Do we really want to demonstrate cultural com- ' petency in teaching, research and service? On the surface, this seems to be a simple question that many scholars and clinicians would positively affirm. Yet, an analysis of the numbers of rninority faculty reveals a persistent theme of the underrepresentation of African American, Native American Indian and Hispanic faculty members in tenured and tenure-track positions at colleges and universities in the United States (Nelson, Brammer & Rhoades, 2007; Moreno, Smith, Clayton-Pederson, ?., Parker, S. & Teraguchi, D., 2006 ). This matters because the present condition of the lack of minority faculty has serious implications for the future of higher education and healthcare. Current realities are likely to mirror the future. Therefore, underrepresented minority faculty members are needed today to mentor and inspire students for careers in teaching, research and healthcare practice. In addition, a diverse faculty culture provides the foundation for directing, implementing and evaluating research that is focused on cultural competency. In this issue of the Journal of Cultural Diversity, the authors build the case for the practice of cultural competency.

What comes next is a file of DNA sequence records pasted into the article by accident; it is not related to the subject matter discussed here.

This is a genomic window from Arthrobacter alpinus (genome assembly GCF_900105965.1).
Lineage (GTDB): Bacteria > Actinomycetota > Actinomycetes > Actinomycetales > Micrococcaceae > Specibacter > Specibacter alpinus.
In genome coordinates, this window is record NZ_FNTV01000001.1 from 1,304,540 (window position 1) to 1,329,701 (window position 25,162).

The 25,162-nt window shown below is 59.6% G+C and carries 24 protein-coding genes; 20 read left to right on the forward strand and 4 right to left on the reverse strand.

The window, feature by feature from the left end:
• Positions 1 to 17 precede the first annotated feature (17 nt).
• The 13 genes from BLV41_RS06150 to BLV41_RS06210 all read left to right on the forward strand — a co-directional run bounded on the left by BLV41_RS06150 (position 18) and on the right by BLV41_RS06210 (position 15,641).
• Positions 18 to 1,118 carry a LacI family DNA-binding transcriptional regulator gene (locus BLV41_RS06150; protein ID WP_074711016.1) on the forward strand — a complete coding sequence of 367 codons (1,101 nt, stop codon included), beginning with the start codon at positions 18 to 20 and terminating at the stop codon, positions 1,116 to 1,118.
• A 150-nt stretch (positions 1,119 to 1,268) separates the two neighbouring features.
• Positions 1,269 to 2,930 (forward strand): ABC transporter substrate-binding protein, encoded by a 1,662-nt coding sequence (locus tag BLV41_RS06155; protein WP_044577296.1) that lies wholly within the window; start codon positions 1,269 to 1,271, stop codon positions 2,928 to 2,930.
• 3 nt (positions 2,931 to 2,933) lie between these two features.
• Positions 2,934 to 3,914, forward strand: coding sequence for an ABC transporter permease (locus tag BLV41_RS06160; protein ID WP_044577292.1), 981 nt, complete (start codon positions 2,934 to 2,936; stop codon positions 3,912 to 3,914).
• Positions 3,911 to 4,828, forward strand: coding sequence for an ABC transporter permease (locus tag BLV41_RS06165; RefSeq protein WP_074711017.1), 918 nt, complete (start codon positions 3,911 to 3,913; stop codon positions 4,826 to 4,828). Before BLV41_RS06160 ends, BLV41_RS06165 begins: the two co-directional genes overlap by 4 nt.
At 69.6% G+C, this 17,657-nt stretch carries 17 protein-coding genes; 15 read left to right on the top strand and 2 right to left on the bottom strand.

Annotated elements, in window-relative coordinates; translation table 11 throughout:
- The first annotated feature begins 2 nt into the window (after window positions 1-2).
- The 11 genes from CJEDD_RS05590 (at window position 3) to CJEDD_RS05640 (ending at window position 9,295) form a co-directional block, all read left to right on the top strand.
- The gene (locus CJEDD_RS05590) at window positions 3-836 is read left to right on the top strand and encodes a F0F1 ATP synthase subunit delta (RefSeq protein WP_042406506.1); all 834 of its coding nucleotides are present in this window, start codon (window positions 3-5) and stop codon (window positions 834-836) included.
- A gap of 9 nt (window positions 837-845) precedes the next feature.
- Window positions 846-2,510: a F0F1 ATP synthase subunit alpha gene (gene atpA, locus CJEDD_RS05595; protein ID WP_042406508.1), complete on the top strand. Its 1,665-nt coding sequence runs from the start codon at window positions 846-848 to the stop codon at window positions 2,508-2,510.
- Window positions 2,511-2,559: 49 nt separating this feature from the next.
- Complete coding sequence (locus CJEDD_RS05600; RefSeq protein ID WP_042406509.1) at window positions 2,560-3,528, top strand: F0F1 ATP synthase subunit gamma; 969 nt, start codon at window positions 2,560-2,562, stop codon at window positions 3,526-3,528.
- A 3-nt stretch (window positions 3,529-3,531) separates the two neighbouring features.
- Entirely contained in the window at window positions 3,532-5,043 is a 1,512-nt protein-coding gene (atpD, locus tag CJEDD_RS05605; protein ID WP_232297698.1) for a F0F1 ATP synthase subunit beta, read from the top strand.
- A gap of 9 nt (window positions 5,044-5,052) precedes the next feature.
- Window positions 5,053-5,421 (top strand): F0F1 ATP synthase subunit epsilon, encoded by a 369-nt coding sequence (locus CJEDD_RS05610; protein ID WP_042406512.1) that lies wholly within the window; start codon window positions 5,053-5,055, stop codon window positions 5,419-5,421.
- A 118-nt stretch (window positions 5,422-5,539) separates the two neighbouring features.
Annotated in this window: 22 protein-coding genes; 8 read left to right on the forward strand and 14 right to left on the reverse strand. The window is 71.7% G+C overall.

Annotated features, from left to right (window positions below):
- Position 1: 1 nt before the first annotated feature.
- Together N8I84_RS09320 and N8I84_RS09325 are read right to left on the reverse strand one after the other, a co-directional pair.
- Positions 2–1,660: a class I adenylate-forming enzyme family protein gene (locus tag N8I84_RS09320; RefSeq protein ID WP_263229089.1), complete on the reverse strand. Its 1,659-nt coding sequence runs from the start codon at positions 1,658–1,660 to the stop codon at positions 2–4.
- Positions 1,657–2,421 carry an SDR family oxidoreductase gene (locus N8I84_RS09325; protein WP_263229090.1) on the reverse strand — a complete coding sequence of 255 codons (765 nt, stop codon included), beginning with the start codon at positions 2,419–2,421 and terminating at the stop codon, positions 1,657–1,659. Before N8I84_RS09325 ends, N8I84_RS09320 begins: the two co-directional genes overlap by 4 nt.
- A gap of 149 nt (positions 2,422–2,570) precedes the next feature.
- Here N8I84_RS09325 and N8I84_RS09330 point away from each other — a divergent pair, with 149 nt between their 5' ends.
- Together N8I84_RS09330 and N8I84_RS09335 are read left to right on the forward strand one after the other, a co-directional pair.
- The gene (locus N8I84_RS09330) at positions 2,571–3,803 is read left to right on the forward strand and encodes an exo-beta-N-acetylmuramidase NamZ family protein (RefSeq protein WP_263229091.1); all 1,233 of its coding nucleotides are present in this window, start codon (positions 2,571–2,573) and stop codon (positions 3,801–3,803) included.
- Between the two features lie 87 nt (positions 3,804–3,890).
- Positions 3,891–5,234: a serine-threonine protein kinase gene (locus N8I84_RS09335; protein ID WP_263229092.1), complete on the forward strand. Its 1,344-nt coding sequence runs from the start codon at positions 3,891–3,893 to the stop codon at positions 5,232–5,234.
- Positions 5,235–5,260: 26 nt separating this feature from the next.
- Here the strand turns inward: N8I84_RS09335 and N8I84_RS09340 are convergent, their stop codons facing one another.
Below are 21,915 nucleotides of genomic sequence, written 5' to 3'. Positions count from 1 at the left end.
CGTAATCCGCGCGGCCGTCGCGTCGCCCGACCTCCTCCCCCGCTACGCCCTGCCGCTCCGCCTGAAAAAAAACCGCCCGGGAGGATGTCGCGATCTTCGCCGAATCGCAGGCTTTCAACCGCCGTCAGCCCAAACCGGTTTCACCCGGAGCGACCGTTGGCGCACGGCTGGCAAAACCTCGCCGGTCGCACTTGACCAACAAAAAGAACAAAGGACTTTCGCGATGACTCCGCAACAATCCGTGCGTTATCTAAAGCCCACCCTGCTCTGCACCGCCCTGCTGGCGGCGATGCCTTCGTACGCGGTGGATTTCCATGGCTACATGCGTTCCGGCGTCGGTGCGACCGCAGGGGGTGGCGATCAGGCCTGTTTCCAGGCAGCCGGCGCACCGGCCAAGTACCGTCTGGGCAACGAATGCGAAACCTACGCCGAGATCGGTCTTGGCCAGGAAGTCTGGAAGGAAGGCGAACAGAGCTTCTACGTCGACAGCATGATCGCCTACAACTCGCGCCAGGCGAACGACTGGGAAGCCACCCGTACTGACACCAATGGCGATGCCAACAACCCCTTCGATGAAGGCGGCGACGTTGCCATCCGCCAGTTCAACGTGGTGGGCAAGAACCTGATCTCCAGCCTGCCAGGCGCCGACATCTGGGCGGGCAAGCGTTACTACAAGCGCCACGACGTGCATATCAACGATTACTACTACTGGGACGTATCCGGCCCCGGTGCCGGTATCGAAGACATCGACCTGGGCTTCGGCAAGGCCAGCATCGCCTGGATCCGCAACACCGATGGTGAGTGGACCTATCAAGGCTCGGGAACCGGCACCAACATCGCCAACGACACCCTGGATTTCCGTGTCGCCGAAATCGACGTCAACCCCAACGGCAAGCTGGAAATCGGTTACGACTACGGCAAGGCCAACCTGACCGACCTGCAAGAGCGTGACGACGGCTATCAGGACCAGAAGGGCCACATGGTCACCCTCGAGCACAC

In the first article, Olavarria, Beaulac, Belanger, Young, and Aubry addressed the standards for defining culturally competent community health and social service organizations and present a self-assessment tool for evaluating cultural competency at the organizational level.
In the second article, Wros, Doutrich, and Ruiz conducted a study of Hispanic nurses to gain an understanding about nursing from the perspective of Hispanic Nurses in the Pacific Northwest of the United States. The key themes in the findings and recommendations of this study contribute to the literature related to providing culturally competent healthcare at the patient and organizational levels.
Leslie and Bitenas report on an epidemiological study entitled Differential Tuberculosis Deaths Among a Late Nineteen …